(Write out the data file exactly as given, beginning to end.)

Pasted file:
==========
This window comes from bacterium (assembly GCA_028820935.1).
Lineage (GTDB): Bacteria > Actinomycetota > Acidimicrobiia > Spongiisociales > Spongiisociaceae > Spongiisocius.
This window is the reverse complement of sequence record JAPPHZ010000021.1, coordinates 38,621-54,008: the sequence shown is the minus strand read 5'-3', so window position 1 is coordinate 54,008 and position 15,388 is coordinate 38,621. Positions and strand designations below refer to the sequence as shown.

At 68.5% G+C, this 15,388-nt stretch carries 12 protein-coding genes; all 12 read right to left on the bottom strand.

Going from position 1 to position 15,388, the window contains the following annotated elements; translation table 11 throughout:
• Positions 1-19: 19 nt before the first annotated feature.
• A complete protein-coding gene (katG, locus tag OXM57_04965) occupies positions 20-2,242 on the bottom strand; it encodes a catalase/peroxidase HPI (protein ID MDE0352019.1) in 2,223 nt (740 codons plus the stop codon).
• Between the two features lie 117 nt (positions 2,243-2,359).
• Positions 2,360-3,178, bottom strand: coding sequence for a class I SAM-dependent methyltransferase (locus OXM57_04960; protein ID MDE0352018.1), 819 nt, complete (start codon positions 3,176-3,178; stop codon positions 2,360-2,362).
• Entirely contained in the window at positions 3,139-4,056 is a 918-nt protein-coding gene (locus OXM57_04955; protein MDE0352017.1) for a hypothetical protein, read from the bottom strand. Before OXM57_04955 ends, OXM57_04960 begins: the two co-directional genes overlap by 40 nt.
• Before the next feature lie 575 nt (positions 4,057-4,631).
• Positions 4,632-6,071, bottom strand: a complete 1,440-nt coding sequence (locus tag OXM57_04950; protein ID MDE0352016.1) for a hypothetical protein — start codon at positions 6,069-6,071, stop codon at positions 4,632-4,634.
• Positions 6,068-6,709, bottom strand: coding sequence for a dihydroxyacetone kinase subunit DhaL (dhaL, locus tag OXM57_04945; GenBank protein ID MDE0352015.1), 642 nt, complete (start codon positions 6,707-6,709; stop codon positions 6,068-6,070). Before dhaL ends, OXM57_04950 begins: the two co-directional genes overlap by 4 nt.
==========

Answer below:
This window comes from bacterium (assembly GCA_028820935.1).
Lineage (GTDB): Bacteria > Actinomycetota > Acidimicrobiia > Spongiisociales > Spongiisociaceae > Spongiisocius.
This window is the reverse complement of sequence record JAPPHZ010000021.1, coordinates 38,621-54,008: the sequence shown is the minus strand read 5'-3', so window position 1 is coordinate 54,008 and position 15,388 is coordinate 38,621. Positions and strand designations below refer to the sequence as shown.

At 68.5% G+C, this 15,388-nt stretch carries 12 protein-coding genes; all 12 read right to left on the bottom strand.

Going from position 1 to position 15,388, the window contains the following annotated elements; translation table 11 throughout:
• Positions 1-19: 19 nt before the first annotated feature.
• A complete protein-coding gene (katG, locus tag OXM57_04965) occupies positions 20-2,242 on the bottom strand; it encodes a catalase/peroxidase HPI (protein ID MDE0352019.1) in 2,223 nt (740 codons plus the stop codon).
• Between the two features lie 117 nt (positions 2,243-2,359).
• Positions 2,360-3,178, bottom strand: coding sequence for a class I SAM-dependent methyltransferase (locus OXM57_04960; protein ID MDE0352018.1), 819 nt, complete (start codon positions 3,176-3,178; stop codon positions 2,360-2,362).
• Entirely contained in the window at positions 3,139-4,056 is a 918-nt protein-coding gene (locus OXM57_04955; protein MDE0352017.1) for a hypothetical protein, read from the bottom strand. Before OXM57_04955 ends, OXM57_04960 begins: the two co-directional genes overlap by 40 nt.
• Before the next feature lie 575 nt (positions 4,057-4,631).
• Positions 4,632-6,071, bottom strand: a complete 1,440-nt coding sequence (locus tag OXM57_04950; protein ID MDE0352016.1) for a hypothetical protein — start codon at positions 6,069-6,071, stop codon at positions 4,632-4,634.
• Positions 6,068-6,709, bottom strand: coding sequence for a dihydroxyacetone kinase subunit DhaL (dhaL, locus tag OXM57_04945; GenBank protein ID MDE0352015.1), 642 nt, complete (start codon positions 6,707-6,709; stop codon positions 6,068-6,070). Before dhaL ends, OXM57_04950 begins: the two co-directional genes overlap by 4 nt.